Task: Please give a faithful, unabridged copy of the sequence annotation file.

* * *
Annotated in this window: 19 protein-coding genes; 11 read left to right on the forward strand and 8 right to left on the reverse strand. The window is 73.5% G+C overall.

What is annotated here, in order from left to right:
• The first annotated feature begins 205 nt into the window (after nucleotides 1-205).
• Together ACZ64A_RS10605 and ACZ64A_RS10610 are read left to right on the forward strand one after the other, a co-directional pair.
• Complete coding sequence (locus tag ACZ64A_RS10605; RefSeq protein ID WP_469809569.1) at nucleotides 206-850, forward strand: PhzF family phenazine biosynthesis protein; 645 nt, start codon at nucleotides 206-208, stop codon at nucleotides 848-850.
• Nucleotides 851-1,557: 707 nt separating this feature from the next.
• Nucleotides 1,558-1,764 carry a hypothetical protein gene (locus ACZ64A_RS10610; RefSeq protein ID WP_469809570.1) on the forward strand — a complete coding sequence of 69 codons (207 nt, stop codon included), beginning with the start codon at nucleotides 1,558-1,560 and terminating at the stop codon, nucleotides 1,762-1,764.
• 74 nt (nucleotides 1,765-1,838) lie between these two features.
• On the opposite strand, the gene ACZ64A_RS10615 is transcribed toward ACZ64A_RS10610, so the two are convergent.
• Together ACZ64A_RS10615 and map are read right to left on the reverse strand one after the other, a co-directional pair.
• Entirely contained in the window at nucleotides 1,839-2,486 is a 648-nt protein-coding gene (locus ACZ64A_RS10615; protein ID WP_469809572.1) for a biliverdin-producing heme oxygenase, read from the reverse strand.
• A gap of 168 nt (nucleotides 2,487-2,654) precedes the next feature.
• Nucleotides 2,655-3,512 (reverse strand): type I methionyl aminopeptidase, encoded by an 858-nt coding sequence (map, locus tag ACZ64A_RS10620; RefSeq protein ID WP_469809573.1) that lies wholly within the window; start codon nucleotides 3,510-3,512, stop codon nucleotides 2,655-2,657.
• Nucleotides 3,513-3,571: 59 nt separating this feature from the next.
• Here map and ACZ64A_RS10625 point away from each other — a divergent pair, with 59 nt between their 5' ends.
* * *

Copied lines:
Annotated in this window: 19 protein-coding genes; 11 read left to right on the forward strand and 8 right to left on the reverse strand. The window is 73.5% G+C overall.

What is annotated here, in order from left to right:
• The first annotated feature begins 205 nt into the window (after nucleotides 1-205).
• Together ACZ64A_RS10605 and ACZ64A_RS10610 are read left to right on the forward strand one after the other, a co-directional pair.
• Complete coding sequence (locus tag ACZ64A_RS10605; RefSeq protein ID WP_469809569.1) at nucleotides 206-850, forward strand: PhzF family phenazine biosynthesis protein; 645 nt, start codon at nucleotides 206-208, stop codon at nucleotides 848-850.
• Nucleotides 851-1,557: 707 nt separating this feature from the next.
• Nucleotides 1,558-1,764 carry a hypothetical protein gene (locus ACZ64A_RS10610; RefSeq protein ID WP_469809570.1) on the forward strand — a complete coding sequence of 69 codons (207 nt, stop codon included), beginning with the start codon at nucleotides 1,558-1,560 and terminating at the stop codon, nucleotides 1,762-1,764.
• 74 nt (nucleotides 1,765-1,838) lie between these two features.
• On the opposite strand, the gene ACZ64A_RS10615 is transcribed toward ACZ64A_RS10610, so the two are convergent.
• Together ACZ64A_RS10615 and map are read right to left on the reverse strand one after the other, a co-directional pair.
• Entirely contained in the window at nucleotides 1,839-2,486 is a 648-nt protein-coding gene (locus ACZ64A_RS10615; protein ID WP_469809572.1) for a biliverdin-producing heme oxygenase, read from the reverse strand.
• A gap of 168 nt (nucleotides 2,487-2,654) precedes the next feature.
• Nucleotides 2,655-3,512 (reverse strand): type I methionyl aminopeptidase, encoded by an 858-nt coding sequence (map, locus tag ACZ64A_RS10620; RefSeq protein ID WP_469809573.1) that lies wholly within the window; start codon nucleotides 3,510-3,512, stop codon nucleotides 2,655-2,657.
• Nucleotides 3,513-3,571: 59 nt separating this feature from the next.
• Here map and ACZ64A_RS10625 point away from each other — a divergent pair, with 59 nt between their 5' ends.